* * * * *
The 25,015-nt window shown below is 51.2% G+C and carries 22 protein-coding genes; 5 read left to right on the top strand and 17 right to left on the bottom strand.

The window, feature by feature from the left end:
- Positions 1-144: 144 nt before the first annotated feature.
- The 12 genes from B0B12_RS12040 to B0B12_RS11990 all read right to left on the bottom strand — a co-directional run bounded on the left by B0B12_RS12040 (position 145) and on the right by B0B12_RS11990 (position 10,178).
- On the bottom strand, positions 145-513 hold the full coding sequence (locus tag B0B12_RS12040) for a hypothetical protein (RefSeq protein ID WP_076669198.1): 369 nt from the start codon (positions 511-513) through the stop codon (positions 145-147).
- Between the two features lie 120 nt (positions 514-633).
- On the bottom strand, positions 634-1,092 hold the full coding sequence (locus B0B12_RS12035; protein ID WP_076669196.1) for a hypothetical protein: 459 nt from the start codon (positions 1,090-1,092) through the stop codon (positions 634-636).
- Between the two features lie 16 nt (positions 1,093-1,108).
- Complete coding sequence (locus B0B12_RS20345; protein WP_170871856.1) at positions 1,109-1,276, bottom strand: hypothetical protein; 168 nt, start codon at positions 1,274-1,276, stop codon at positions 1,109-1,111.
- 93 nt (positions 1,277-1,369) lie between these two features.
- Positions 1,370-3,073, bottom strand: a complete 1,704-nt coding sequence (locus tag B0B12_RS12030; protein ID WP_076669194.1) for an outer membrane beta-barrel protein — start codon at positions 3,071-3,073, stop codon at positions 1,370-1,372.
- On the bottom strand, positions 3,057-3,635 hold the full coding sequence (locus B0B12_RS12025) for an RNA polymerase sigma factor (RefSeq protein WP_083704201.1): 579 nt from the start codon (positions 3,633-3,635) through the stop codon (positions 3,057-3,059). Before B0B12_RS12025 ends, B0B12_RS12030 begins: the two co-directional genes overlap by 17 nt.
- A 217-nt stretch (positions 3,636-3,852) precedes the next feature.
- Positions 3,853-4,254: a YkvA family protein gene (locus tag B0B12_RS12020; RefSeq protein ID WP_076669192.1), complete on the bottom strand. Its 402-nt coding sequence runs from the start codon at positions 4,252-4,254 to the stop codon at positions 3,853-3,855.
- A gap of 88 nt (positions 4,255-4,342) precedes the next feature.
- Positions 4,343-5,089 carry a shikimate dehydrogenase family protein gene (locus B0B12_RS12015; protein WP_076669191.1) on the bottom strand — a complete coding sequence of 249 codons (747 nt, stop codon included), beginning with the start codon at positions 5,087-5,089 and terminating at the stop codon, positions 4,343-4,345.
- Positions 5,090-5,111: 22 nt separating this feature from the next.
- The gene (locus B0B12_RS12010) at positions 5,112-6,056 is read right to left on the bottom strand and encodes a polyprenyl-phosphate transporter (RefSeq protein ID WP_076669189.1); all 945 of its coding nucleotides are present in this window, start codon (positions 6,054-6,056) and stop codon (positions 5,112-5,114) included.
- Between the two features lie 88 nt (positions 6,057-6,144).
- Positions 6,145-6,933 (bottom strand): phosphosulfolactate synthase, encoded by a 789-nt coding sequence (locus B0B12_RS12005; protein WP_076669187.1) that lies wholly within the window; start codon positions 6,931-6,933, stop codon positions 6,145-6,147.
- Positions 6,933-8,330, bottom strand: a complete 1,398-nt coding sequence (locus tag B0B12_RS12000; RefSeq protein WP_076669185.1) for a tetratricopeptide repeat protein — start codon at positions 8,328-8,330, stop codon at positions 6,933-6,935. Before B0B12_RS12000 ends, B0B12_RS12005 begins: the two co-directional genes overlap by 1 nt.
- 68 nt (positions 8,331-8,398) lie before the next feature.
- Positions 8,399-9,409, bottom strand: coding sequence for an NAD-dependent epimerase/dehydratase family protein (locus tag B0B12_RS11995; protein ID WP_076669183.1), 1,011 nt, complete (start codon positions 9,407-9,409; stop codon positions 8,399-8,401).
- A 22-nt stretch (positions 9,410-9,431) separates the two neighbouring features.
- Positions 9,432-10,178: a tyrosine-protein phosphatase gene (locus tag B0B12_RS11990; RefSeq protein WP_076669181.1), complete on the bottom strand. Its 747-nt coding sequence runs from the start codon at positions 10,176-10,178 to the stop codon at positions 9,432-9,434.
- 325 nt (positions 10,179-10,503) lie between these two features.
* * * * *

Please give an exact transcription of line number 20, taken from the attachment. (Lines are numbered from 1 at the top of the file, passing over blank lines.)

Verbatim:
- Positions 6,145-6,933 (bottom strand): phosphosulfolactate synthase, encoded by a 789-nt coding sequence (locus B0B12_RS12005; protein WP_076669187.1) that lies wholly within the window; start codon positions 6,931-6,933, stop codon positions 6,145-6,147.